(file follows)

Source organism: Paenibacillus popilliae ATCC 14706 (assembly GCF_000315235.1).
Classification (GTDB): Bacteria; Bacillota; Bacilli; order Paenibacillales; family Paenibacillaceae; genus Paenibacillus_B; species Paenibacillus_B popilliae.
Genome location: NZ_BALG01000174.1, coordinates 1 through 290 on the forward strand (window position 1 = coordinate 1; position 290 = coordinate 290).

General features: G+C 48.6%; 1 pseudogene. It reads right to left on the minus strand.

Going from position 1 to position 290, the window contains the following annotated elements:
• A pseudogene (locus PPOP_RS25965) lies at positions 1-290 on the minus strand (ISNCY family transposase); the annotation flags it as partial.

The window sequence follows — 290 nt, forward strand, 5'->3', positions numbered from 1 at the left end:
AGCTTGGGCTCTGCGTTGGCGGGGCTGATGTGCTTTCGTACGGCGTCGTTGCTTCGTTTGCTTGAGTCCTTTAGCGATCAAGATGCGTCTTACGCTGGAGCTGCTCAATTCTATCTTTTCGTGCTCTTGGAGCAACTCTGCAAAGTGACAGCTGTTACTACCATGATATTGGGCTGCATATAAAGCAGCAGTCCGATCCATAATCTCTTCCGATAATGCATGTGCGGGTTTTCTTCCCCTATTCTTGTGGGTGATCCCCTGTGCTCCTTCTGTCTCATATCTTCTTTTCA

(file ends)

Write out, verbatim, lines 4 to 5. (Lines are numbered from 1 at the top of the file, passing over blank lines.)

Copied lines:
General features: G+C 48.6%; 1 pseudogene. It reads right to left on the minus strand.

Going from position 1 to position 290, the window contains the following annotated elements: